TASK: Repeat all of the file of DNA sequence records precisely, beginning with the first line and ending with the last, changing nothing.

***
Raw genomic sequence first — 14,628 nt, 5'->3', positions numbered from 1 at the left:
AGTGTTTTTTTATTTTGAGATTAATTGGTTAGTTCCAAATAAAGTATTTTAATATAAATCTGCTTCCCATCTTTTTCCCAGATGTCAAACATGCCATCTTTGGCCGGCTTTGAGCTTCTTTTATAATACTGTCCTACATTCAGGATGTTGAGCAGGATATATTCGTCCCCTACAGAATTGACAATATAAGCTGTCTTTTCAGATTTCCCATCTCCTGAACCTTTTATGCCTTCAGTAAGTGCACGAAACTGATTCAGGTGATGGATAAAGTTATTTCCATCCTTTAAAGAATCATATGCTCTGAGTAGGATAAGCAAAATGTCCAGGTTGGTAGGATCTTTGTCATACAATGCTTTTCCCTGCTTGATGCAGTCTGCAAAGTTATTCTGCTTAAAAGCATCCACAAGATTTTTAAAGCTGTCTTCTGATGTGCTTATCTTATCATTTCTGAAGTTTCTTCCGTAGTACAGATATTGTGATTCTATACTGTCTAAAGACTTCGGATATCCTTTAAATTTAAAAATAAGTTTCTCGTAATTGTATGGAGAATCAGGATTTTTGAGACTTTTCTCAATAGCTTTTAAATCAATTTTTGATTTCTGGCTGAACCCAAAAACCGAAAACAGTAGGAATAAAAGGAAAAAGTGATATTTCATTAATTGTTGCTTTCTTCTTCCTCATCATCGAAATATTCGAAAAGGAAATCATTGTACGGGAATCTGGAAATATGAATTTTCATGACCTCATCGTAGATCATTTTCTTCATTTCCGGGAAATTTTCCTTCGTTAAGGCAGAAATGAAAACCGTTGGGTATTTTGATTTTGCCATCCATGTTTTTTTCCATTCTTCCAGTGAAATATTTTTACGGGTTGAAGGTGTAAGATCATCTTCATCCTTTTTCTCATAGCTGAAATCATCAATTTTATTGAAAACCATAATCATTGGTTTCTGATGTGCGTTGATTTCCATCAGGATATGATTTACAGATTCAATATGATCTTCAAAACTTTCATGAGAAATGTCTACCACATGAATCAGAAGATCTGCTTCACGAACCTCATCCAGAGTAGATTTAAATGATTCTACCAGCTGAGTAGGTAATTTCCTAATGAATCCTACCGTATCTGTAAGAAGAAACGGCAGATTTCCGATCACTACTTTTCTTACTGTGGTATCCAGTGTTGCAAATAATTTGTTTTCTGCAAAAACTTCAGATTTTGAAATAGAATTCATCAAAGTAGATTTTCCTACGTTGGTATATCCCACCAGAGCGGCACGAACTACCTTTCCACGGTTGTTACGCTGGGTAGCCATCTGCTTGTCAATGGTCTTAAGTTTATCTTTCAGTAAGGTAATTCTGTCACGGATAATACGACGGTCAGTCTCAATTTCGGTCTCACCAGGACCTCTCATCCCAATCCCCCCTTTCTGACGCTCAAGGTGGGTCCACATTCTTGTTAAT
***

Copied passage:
Raw genomic sequence first — 14,628 nt, 5'->3', positions numbered from 1 at the left:
AGTGTTTTTTTATTTTGAGATTAATTGGTTAGTTCCAAATAAAGTATTTTAATATAAATCTGCTTCCCATCTTTTTCCCAGATGTCAAACATGCCATCTTTGGCCGGCTTTGAGCTTCTTTTATAATACTGTCCTACATTCAGGATGTTGAGCAGGATATATTCGTCCCCTACAGAATTGACAATATAAGCTGTCTTTTCAGATTTCCCATCTCCTGAACCTTTTATGCCTTCAGTAAGTGCACGAAACTGATTCAGGTGATGGATAAAGTTATTTCCATCCTTTAAAGAATCATATGCTCTGAGTAGGATAAGCAAAATGTCCAGGTTGGTAGGATCTTTGTCATACAATGCTTTTCCCTGCTTGATGCAGTCTGCAAAGTTATTCTGCTTAAAAGCATCCACAAGATTTTTAAAGCTGTCTTCTGATGTGCTTATCTTATCATTTCTGAAGTTTCTTCCGTAGTACAGATATTGTGATTCTATACTGTCTAAAGACTTCGGATATCCTTTAAATTTAAAAATAAGTTTCTCGTAATTGTATGGAGAATCAGGATTTTTGAGACTTTTCTCAATAGCTTTTAAATCAATTTTTGATTTCTGGCTGAACCCAAAAACCGAAAACAGTAGGAATAAAAGGAAAAAGTGATATTTCATTAATTGTTGCTTTCTTCTTCCTCATCATCGAAATATTCGAAAAGGAAATCATTGTACGGGAATCTGGAAATATGAATTTTCATGACCTCATCGTAGATCATTTTCTTCATTTCCGGGAAATTTTCCTTCGTTAAGGCAGAAATGAAAACCGTTGGGTATTTTGATTTTGCCATCCATGTTTTTTTCCATTCTTCCAGTGAAATATTTTTACGGGTTGAAGGTGTAAGATCATCTTCATCCTTTTTCTCATAGCTGAAATCATCAATTTTATTGAAAACCATAATCATTGGTTTCTGATGTGCGTTGATTTCCATCAGGATATGATTTACAGATTCAATATGATCTTCAAAACTTTCATGAGAAATGTCTACCACATGAATCAGAAGATCTGCTTCACGAACCTCATCCAGAGTAGATTTAAATGATTCTACCAGCTGAGTAGGTAATTTCCTAATGAATCCTACCGTATCTGTAAGAAGAAACGGCAGATTTCCGATCACTACTTTTCTTACTGTGGTATCCAGTGTTGCAAATAATTTGTTTTCTGCAAAAACTTCAGATTTTGAAATAGAATTCATCAAAGTAGATTTTCCTACGTTGGTATATCCCACCAGAGCGGCACGAACTACCTTTCCACGGTTGTTACGCTGGGTAGCCATCTGCTTGTCAATGGTCTTAAGTTTATCTTTCAGTAAGGTAATTCTGTCACGGATAATACGACGGTCAGTCTCAATTTCGGTCTCACCAGGACCTCTCATCCCAATCCCCCCTTTCTGACGCTCAAGGTGGGTCCACATTCTTGTTAAT